Folks. This here is the story of the Loop Garoo Kid (Ishmael Reed)

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Folks. This here is the story of the Loop Garoo Kid. A cowboy so bad he made a working posse of spells phone in sick. A bullwhacker so unfeeling he left the print of winged mice on hides of crawling women. A desperado so onery he made the Pope cry and the most powerful of cattlemen shed his head to the Executioner’s swine.

A terrible cuss of a thousand shivs he was who wasted whole herds, made the fruit black and wormy, dried up the water holes and caused people’s eyes to grow from tiny black dots into slapjacks wherever his feet fell.

Now, he wasn’t always bad, trump over hearts diamonds and clubs. Once a wild joker he cut the fool before bemused Egyptians, dressed like Mortimer Snerd and spilled french fries in his lat at Las Vegas’ top of the strip.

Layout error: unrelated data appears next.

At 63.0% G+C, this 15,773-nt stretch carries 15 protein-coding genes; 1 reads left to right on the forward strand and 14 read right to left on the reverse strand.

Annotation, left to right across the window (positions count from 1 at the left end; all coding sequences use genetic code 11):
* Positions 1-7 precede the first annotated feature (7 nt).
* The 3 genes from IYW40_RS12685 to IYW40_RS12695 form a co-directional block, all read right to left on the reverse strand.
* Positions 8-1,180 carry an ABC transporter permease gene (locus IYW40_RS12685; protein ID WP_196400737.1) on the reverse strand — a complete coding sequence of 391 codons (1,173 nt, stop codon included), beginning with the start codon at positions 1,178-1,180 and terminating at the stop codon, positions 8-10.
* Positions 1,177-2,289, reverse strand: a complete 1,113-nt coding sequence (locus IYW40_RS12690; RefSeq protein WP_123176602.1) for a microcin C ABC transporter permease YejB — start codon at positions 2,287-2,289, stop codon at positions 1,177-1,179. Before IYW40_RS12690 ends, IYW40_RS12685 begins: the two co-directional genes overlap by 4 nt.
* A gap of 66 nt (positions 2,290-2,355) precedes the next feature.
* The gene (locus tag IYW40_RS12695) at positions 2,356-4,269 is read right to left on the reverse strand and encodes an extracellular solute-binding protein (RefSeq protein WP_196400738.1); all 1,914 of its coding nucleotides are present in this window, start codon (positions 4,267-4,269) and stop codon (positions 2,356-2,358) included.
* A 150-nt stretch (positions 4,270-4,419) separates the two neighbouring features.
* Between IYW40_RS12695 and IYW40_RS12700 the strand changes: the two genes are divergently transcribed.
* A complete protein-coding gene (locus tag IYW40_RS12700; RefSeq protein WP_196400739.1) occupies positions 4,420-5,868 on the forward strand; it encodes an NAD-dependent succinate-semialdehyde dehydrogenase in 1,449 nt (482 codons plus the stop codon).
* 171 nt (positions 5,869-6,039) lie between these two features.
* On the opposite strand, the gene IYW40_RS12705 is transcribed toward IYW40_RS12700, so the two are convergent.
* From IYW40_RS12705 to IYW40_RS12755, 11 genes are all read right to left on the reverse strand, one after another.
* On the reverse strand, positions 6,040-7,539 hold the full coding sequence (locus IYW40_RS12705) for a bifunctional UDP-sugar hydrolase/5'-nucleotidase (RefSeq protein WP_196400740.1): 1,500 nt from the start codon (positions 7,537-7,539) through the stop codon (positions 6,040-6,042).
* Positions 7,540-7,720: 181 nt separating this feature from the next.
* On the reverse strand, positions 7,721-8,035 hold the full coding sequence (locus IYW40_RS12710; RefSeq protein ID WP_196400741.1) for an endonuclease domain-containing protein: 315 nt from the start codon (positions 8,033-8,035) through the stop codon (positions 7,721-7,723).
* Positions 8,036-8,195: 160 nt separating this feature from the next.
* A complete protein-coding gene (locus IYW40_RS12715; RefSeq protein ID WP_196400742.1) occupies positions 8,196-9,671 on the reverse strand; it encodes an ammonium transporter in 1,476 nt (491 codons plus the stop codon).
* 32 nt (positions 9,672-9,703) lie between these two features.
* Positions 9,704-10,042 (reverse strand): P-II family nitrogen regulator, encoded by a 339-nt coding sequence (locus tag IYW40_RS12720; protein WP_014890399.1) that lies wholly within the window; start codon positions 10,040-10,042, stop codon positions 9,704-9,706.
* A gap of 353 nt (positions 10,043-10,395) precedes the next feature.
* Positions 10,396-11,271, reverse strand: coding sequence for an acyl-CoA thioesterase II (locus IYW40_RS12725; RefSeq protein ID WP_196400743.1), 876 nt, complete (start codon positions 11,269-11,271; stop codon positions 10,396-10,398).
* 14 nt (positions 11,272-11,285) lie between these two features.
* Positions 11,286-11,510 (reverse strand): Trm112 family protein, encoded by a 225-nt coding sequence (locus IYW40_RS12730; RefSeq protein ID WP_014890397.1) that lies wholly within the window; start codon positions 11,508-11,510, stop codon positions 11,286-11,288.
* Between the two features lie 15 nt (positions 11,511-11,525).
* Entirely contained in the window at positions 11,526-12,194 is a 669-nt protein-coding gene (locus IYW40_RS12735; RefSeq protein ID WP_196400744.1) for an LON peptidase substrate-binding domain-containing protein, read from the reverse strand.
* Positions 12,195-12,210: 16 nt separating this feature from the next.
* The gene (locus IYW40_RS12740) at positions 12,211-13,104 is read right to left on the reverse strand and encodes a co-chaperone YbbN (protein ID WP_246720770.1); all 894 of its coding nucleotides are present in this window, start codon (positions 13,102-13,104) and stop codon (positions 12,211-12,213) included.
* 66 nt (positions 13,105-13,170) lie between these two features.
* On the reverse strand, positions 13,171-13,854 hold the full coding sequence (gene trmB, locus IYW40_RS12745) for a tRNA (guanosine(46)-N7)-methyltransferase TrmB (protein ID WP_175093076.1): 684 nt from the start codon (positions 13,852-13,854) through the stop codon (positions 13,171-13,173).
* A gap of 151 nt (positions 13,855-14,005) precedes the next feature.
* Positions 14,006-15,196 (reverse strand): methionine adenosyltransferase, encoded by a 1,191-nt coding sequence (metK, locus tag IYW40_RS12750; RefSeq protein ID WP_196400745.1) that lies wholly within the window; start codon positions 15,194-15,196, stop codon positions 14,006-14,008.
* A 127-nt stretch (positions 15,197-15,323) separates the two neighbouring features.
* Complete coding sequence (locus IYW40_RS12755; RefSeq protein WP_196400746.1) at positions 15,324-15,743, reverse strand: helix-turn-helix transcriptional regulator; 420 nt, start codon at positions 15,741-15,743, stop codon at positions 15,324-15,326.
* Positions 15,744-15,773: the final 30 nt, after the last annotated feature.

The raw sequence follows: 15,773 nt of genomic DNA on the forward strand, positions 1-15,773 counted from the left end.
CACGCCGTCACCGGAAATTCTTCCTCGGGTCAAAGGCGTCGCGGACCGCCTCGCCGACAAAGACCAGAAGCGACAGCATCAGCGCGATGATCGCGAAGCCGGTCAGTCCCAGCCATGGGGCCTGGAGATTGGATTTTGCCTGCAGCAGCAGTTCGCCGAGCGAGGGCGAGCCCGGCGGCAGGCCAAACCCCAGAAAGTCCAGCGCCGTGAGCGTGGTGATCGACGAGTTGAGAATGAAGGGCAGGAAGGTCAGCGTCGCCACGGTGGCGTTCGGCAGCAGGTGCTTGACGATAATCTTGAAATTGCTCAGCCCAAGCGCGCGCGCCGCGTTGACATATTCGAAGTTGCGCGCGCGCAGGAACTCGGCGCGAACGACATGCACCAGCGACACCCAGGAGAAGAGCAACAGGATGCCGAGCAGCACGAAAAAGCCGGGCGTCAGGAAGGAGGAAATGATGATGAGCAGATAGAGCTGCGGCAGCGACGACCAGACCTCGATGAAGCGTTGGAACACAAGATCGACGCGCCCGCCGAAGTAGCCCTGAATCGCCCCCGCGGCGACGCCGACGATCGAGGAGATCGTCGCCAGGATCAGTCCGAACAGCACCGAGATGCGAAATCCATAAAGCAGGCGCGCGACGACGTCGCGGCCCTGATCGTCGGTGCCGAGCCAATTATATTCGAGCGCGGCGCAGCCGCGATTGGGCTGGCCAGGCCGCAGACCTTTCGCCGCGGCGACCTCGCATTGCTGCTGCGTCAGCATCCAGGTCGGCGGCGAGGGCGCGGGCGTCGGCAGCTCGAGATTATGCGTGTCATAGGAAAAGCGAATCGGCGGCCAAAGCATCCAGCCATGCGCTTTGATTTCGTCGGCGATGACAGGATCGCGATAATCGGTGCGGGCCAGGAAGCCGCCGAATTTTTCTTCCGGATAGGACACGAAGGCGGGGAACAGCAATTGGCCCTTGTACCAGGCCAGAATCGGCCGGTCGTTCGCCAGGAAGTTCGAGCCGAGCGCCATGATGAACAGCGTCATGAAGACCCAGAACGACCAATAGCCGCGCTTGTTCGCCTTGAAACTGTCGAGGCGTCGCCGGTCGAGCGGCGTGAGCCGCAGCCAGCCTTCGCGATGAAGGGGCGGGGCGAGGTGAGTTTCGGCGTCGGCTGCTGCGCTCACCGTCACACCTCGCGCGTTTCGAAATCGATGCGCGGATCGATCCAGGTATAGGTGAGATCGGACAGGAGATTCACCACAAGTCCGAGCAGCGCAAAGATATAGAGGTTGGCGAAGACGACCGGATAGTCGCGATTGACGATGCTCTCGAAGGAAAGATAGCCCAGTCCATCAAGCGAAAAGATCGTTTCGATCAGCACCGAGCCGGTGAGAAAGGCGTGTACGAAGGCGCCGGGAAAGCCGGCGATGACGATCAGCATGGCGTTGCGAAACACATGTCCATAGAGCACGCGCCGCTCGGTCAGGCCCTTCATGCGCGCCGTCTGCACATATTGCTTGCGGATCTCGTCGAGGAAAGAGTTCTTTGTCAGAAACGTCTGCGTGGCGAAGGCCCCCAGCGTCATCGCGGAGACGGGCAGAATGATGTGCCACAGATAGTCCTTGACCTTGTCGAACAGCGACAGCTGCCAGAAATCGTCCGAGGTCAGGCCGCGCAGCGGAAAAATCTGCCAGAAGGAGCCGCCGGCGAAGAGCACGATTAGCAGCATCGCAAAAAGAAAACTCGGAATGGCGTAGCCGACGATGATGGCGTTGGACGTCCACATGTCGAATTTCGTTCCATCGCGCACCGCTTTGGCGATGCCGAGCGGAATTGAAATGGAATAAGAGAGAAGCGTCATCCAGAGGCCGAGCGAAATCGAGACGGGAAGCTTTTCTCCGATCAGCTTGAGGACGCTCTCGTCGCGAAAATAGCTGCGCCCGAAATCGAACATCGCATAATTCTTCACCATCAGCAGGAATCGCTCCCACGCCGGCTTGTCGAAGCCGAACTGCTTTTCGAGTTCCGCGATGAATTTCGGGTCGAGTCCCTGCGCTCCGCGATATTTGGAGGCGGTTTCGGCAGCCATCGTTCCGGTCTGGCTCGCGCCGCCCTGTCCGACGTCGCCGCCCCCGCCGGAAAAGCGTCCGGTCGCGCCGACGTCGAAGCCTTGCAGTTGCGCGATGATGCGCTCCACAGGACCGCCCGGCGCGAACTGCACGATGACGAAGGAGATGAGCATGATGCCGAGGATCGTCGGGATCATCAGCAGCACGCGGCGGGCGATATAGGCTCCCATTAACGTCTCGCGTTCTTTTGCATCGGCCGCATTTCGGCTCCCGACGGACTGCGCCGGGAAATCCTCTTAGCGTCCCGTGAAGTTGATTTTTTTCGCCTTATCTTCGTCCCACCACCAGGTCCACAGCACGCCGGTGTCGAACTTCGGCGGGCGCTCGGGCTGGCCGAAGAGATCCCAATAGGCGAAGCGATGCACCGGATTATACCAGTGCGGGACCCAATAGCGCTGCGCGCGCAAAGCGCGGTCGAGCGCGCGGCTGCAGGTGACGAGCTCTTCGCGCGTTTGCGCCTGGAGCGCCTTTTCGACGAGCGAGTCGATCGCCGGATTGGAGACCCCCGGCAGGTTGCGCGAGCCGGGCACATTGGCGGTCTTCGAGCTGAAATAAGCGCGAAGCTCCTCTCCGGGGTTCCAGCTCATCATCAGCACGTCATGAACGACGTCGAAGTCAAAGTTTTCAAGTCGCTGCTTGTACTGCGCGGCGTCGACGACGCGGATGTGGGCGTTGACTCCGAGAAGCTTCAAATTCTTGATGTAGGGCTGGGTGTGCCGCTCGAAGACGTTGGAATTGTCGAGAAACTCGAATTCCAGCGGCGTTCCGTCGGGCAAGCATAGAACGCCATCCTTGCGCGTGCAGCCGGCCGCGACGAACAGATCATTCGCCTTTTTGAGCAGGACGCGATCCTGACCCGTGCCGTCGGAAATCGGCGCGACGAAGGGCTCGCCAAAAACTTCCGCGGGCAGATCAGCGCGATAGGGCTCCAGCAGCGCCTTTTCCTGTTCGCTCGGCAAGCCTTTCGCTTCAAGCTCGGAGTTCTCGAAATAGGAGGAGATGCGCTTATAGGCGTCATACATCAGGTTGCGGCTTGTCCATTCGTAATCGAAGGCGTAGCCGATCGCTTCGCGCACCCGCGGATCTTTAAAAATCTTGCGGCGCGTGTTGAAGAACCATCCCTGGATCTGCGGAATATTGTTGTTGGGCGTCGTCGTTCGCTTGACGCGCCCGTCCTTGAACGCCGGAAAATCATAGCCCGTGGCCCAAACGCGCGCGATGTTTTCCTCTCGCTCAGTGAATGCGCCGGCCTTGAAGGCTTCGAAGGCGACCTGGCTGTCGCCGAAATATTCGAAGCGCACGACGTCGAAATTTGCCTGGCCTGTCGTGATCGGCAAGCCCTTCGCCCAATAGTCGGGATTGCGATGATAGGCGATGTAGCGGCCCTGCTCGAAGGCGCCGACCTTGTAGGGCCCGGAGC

Booted out of his father’s house after a quarrel, whores snapped his heels and trick dogs did the fandango on his belly. Me called him brother only to cop his coin and tell malicious stories about his cleft foot.

Born with a caul over his face and ghost lobes on his ears, he was a mean night tripper who moved from town to town quoting Thomas Jefferson and allowing bandits to build a flophouse around his genius.

A funny blue hippo who painted himself with water flowers only to be drummed out of each tribe dressed down publicly, his medals ripped off.

Finally he joined a small circus and happily performed with his fellow 86-D—a Juggler a dancing Bear a fast talking Barker and Zozo Labrique, charter member of the American Hoo-Doo Church.

Their fame spread throughout the frontier and bouquets of flowers greeted them in every town until they moved into that city which seemed a section of Hell chipped off and shipped upstairs, Yellow Back Radio, where even the sun was afraid to show its bottom.

The opening paragraphs of Ishmael Reed’s 1969 novel Yellow Back Radio Broke-Down.

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